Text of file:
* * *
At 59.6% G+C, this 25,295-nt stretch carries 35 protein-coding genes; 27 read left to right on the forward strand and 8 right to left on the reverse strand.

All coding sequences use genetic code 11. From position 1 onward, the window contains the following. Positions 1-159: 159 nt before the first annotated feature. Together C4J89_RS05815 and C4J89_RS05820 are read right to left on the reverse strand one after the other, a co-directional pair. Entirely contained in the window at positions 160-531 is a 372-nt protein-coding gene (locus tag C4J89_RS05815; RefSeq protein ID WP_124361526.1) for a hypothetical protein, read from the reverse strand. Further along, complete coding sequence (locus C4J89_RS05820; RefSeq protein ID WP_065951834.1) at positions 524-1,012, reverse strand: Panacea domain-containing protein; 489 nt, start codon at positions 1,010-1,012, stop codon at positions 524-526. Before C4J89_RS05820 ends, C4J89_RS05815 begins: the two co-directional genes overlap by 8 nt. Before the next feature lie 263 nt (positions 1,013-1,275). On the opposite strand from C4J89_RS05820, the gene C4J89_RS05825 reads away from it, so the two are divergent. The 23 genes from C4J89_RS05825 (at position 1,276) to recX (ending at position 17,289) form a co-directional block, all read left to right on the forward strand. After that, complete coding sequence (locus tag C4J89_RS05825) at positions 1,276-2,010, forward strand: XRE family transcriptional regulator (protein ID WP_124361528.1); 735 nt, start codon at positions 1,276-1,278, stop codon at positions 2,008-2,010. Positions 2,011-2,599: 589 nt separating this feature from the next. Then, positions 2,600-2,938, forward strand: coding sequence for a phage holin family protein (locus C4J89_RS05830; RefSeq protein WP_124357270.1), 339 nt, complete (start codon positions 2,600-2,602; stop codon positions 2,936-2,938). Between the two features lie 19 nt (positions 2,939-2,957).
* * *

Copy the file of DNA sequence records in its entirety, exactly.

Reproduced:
At 59.6% G+C, this 25,295-nt stretch carries 35 protein-coding genes; 27 read left to right on the forward strand and 8 right to left on the reverse strand.

All coding sequences use genetic code 11. From position 1 onward, the window contains the following. Positions 1-159: 159 nt before the first annotated feature. Together C4J89_RS05815 and C4J89_RS05820 are read right to left on the reverse strand one after the other, a co-directional pair. Entirely contained in the window at positions 160-531 is a 372-nt protein-coding gene (locus tag C4J89_RS05815; RefSeq protein ID WP_124361526.1) for a hypothetical protein, read from the reverse strand. Further along, complete coding sequence (locus C4J89_RS05820; RefSeq protein ID WP_065951834.1) at positions 524-1,012, reverse strand: Panacea domain-containing protein; 489 nt, start codon at positions 1,010-1,012, stop codon at positions 524-526. Before C4J89_RS05820 ends, C4J89_RS05815 begins: the two co-directional genes overlap by 8 nt. Before the next feature lie 263 nt (positions 1,013-1,275). On the opposite strand from C4J89_RS05820, the gene C4J89_RS05825 reads away from it, so the two are divergent. The 23 genes from C4J89_RS05825 (at position 1,276) to recX (ending at position 17,289) form a co-directional block, all read left to right on the forward strand. After that, complete coding sequence (locus tag C4J89_RS05825) at positions 1,276-2,010, forward strand: XRE family transcriptional regulator (protein ID WP_124361528.1); 735 nt, start codon at positions 1,276-1,278, stop codon at positions 2,008-2,010. Positions 2,011-2,599: 589 nt separating this feature from the next. Then, positions 2,600-2,938, forward strand: coding sequence for a phage holin family protein (locus C4J89_RS05830; RefSeq protein WP_124357270.1), 339 nt, complete (start codon positions 2,600-2,602; stop codon positions 2,936-2,938). Between the two features lie 19 nt (positions 2,939-2,957).